HONOLULU (KHON2) — Daily prices for rental cars in Hawaii are in the hundreds and the issue has caught the attention of state authorities.
Hawaii has seen car rental prices as high as $600 a day while some are even higher.
The state is looking at whether the dramatic increases in costs are legally justifiable. The state says it is extremely concerned about the current cost to rent a car.
“I don’t want to prejudge anyone or any company but I think it certainly deserves our attention. We are going to be investigating the underlying basis for charging such great amounts to rent a vehicle,” said Department of Commerce and Consumer Affairs executive director Stephen Levins.
Prices spiked after rental car companies found themselves trying to keep up with demand with a low supply. Hundreds of unused rentals sat at Aloha Stadium in 2020. They have been cleared out since late August. Many rental car companies had to sell or ship some of their vehicles back to the mainland when the industry was crushed due to the pandemic.
“For whatever reason the demand has driven up the price, but again, I want to emphasize that supply and demand is not the be all and end all. When we do an analysis on this, just because there is a diminished supply doesn’t necessarily mean that a company is justified in increasing the cost,” said Levins.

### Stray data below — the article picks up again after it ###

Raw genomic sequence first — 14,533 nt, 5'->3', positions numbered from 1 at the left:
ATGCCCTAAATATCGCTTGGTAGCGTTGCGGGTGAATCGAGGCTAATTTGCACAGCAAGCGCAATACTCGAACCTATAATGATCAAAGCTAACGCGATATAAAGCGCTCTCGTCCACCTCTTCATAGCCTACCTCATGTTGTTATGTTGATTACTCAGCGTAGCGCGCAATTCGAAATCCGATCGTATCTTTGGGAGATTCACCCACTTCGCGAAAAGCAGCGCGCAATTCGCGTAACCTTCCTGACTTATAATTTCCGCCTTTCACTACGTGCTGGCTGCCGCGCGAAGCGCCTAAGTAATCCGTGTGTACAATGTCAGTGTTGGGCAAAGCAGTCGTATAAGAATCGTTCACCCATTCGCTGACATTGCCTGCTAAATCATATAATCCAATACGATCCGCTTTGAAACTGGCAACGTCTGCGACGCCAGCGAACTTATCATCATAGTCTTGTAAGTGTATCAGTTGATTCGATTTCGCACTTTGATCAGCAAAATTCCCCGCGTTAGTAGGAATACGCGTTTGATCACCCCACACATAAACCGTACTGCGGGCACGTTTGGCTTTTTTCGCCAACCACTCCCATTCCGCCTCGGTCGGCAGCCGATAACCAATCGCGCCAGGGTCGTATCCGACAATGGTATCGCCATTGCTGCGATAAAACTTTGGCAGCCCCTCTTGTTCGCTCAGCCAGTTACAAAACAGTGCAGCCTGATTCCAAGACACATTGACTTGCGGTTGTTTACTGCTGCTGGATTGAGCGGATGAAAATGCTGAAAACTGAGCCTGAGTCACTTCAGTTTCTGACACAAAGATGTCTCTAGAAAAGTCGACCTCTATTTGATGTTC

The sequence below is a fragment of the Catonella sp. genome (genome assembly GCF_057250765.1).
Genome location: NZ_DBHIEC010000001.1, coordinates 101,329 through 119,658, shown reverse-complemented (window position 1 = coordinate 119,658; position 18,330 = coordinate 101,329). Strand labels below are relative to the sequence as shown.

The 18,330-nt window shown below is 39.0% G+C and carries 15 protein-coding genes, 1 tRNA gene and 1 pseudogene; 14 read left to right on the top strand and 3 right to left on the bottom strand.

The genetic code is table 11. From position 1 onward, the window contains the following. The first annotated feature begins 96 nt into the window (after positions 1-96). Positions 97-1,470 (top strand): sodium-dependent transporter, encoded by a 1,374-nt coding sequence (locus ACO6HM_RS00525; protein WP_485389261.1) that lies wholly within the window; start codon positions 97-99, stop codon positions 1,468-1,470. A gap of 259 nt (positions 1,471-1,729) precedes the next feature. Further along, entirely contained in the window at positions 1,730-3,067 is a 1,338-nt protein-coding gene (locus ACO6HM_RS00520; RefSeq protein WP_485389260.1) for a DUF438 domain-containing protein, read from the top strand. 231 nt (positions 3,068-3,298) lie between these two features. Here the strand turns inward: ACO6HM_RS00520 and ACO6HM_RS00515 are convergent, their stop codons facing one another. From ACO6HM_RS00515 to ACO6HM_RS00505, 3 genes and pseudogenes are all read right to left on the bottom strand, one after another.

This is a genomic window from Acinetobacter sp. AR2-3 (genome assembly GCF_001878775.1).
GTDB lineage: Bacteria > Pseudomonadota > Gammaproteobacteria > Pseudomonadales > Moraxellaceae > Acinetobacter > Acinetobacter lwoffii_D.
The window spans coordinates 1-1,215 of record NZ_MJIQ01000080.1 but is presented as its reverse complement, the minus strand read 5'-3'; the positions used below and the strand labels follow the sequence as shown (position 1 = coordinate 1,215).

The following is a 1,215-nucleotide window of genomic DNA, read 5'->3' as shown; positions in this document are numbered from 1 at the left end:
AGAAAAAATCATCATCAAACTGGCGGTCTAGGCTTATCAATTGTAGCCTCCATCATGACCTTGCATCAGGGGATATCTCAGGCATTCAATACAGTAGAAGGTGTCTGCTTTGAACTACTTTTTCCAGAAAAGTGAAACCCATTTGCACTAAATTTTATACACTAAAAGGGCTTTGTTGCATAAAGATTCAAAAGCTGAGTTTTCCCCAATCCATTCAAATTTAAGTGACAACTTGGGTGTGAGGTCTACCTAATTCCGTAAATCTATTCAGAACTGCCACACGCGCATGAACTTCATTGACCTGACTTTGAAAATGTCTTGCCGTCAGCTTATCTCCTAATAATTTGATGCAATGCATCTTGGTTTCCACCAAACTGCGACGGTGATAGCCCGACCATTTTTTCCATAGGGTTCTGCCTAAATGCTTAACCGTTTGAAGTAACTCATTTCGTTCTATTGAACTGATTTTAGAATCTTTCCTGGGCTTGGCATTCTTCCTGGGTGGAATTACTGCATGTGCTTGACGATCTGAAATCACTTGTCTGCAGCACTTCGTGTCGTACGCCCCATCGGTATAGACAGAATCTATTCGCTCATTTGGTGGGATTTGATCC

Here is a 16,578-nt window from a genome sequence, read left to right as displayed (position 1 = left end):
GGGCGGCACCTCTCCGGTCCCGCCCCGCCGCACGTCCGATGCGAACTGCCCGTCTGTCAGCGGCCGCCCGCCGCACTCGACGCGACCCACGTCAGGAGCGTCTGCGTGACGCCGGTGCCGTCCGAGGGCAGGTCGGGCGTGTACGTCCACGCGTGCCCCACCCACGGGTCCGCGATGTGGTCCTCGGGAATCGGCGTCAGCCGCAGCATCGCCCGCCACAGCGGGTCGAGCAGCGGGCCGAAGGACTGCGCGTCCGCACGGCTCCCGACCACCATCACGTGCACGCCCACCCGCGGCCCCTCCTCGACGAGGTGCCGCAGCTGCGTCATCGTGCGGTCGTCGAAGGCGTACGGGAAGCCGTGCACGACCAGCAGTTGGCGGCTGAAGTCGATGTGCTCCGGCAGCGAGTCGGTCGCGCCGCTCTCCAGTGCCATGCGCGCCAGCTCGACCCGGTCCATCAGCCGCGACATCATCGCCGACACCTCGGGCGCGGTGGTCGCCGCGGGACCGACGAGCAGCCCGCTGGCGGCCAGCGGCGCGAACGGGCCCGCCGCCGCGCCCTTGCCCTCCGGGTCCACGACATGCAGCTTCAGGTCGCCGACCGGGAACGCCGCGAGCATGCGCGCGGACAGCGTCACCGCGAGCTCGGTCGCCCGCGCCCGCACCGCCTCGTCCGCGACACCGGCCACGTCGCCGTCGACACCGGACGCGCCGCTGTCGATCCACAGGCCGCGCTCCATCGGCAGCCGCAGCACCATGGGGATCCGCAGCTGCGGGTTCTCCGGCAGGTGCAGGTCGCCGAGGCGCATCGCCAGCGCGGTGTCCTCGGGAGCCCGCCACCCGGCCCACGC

KHON2 has also learned some people are capitalizing on this demand by buying vehicles to rent out. Amy Weed and Jeremy Jones rent their vehicles through Turo, which is a peer-to-peer car-sharing service platform. They say they have seen new hosts pop up.
“Just in the last week and a half, I’ve seen several new hosts or current hosts that’s adding vehicles to their fleets,” said Jones of Weedrivetesla.
If folks can not get a rental or can not afford one, they look at other means of travel, like the Cab, which is overwhelmed with calls right now.
“Our businesses doubled, tripled and that’s a good thing. But the point is if you can’t service it, it doesn’t mean anything,” said The Cab president Howard Higa. “A lot of times we’ll have like 20, 30, 40 customers waiting for a ride and we can’t even handle through our dispatch. We can’t even handle with the drivers. We don’t have that many drivers to do that.”
Higa says taxi rates are regulated by the City Council so residents and visitors will not see them charge a penny more. He believes other transportation services should also have a price cap as well.
“I believe there’s got to be a cap. At least that’s easier to swallow than to just regulate an industry. The cab companies are all regulated and we’re struggling because of that. We haven’t had a price increase over 10 years,” said Higa.
Levins says if anyone is concerned about the cost, they can file a complaint with his office.
“We have a very robust law here in Hawaii where if you engage in unfair, deceptive trade practices the penalties can be $500 to $10-thousand per violation. So they’re very serious consequences for anyone who violate our laws,” said Levins.